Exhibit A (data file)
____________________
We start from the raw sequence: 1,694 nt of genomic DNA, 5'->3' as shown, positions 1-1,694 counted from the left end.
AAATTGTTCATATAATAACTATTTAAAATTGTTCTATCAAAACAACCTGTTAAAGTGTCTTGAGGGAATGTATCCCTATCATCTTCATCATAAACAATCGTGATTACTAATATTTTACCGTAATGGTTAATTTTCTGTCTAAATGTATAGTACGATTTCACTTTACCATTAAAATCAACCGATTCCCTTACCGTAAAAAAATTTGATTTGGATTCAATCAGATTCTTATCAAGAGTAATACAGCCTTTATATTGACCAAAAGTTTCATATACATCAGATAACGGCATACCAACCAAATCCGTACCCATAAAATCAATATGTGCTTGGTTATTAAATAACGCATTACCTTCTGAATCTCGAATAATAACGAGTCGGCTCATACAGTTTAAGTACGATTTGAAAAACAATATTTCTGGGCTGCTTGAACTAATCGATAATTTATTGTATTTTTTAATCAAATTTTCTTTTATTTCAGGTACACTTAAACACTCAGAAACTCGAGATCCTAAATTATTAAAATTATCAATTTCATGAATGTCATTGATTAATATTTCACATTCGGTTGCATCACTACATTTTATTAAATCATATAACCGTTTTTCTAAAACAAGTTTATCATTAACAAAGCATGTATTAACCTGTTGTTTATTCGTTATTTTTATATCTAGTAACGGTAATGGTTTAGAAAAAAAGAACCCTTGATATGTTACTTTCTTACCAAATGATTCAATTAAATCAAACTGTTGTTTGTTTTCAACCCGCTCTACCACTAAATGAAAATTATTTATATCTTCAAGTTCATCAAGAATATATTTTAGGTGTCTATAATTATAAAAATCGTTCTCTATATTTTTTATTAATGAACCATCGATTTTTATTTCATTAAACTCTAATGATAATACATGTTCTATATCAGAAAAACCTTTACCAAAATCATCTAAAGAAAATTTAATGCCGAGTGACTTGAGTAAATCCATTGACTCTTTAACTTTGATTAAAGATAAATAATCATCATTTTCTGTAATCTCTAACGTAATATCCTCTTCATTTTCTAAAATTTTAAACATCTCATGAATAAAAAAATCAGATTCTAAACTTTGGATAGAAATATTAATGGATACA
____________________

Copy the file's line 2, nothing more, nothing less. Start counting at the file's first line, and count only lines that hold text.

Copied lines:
AAATTGTTCATATAATAACTATTTAAAATTGTTCTATCAAAACAACCTGTTAAAGTGTCTTGAGGGAATGTATCCCTATCATCTTCATCATAAACAATCGTGATTACTAATATTTTACCGTAATGGTTAATTTTCTGTCTAAATGTATAGTACGATTTCACTTTACCATTAAAATCAACCGATTCCCTTACCGTAAAAAAATTTGATTTGGATTCAATCAGATTCTTATCAAGAGTAATACAGCCTTTATATTGACCAAAAGTTTCATATACATCAGATAACGGCATACCAACCAAATCCGTACCCATAAAATCAATATGTGCTTGGTTATTAAATAACGCATTACCTTCTGAATCTCGAATAATAACGAGTCGGCTCATACAGTTTAAGTACGATTTGAAAAACAATATTTCTGGGCTGCTTGAACTAATCGATAATTTATTGTATTTTTTAATCAAATTTTCTTTTATTTCAGGTACACTTAAACACTCAGAAACTCGAGATCCTAAATTATTAAAATTATCAATTTCATGAATGTCATTGATTAATATTTCACATTCGGTTGCATCACTACATTTTATTAAATCATATAACCGTTTTTCTAAAACAAGTTTATCATTAACAAAGCATGTATTAACCTGTTGTTTATTCGTTATTTTTATATCTAGTAACGGTAATGGTTTAGAAAAAAAGAACCCTTGATATGTTACTTTCTTACCAAATGATTCAATTAAATCAAACTGTTGTTTGTTTTCAACCCGCTCTACCACTAAATGAAAATTATTTATATCTTCAAGTTCATCAAGAATATATTTTAGGTGTCTATAATTATAAAAATCGTTCTCTATATTTTTTATTAATGAACCATCGATTTTTATTTCATTAAACTCTAATGATAATACATGTTCTATATCAGAAAAACCTTTACCAAAATCATCTAAAGAAAATTTAATGCCGAGTGACTTGAGTAAATCCATTGACTCTTTAACTTTGATTAAAGATAAATAATCATCATTTTCTGTAATCTCTAACGTAATATCCTCTTCATTTTCTAAAATTTTAAACATCTCATGAATAAAAAAATCAGATTCTAAACTTTGGATAGAAATATTAATGGATACA